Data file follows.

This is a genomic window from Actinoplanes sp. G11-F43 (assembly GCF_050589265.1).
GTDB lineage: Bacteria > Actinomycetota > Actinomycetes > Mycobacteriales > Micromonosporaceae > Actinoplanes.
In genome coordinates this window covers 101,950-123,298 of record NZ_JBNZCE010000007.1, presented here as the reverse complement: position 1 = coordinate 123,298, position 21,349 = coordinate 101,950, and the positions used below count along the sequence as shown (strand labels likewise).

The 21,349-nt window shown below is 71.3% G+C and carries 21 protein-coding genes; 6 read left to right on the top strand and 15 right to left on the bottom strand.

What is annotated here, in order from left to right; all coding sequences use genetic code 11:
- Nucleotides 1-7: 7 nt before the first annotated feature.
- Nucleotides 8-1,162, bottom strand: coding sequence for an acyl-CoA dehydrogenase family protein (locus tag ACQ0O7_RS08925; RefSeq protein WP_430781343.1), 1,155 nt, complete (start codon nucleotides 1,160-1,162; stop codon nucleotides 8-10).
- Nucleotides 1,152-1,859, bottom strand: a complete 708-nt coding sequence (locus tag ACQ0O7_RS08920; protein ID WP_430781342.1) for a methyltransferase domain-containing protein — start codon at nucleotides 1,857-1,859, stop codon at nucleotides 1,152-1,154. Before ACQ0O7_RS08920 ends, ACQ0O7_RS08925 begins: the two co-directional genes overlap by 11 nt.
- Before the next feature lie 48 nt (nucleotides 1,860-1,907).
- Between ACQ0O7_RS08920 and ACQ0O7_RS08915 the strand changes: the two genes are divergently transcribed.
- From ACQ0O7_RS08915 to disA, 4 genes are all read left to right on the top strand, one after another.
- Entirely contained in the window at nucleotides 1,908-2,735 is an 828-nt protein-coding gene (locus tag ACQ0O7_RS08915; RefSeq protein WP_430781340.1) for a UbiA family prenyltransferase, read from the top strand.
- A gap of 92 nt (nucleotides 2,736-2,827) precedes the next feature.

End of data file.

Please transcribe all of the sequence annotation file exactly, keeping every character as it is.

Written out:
This is a genomic window from Actinoplanes sp. G11-F43 (assembly GCF_050589265.1).
GTDB lineage: Bacteria > Actinomycetota > Actinomycetes > Mycobacteriales > Micromonosporaceae > Actinoplanes.
In genome coordinates this window covers 101,950-123,298 of record NZ_JBNZCE010000007.1, presented here as the reverse complement: position 1 = coordinate 123,298, position 21,349 = coordinate 101,950, and the positions used below count along the sequence as shown (strand labels likewise).

The 21,349-nt window shown below is 71.3% G+C and carries 21 protein-coding genes; 6 read left to right on the top strand and 15 right to left on the bottom strand.

What is annotated here, in order from left to right; all coding sequences use genetic code 11:
- Nucleotides 1-7: 7 nt before the first annotated feature.
- Nucleotides 8-1,162, bottom strand: coding sequence for an acyl-CoA dehydrogenase family protein (locus tag ACQ0O7_RS08925; RefSeq protein WP_430781343.1), 1,155 nt, complete (start codon nucleotides 1,160-1,162; stop codon nucleotides 8-10).
- Nucleotides 1,152-1,859, bottom strand: a complete 708-nt coding sequence (locus tag ACQ0O7_RS08920; protein ID WP_430781342.1) for a methyltransferase domain-containing protein — start codon at nucleotides 1,857-1,859, stop codon at nucleotides 1,152-1,154. Before ACQ0O7_RS08920 ends, ACQ0O7_RS08925 begins: the two co-directional genes overlap by 11 nt.
- Before the next feature lie 48 nt (nucleotides 1,860-1,907).
- Between ACQ0O7_RS08920 and ACQ0O7_RS08915 the strand changes: the two genes are divergently transcribed.
- From ACQ0O7_RS08915 to disA, 4 genes are all read left to right on the top strand, one after another.
- Entirely contained in the window at nucleotides 1,908-2,735 is an 828-nt protein-coding gene (locus tag ACQ0O7_RS08915; RefSeq protein WP_430781340.1) for a UbiA family prenyltransferase, read from the top strand.
- A gap of 92 nt (nucleotides 2,736-2,827) precedes the next feature.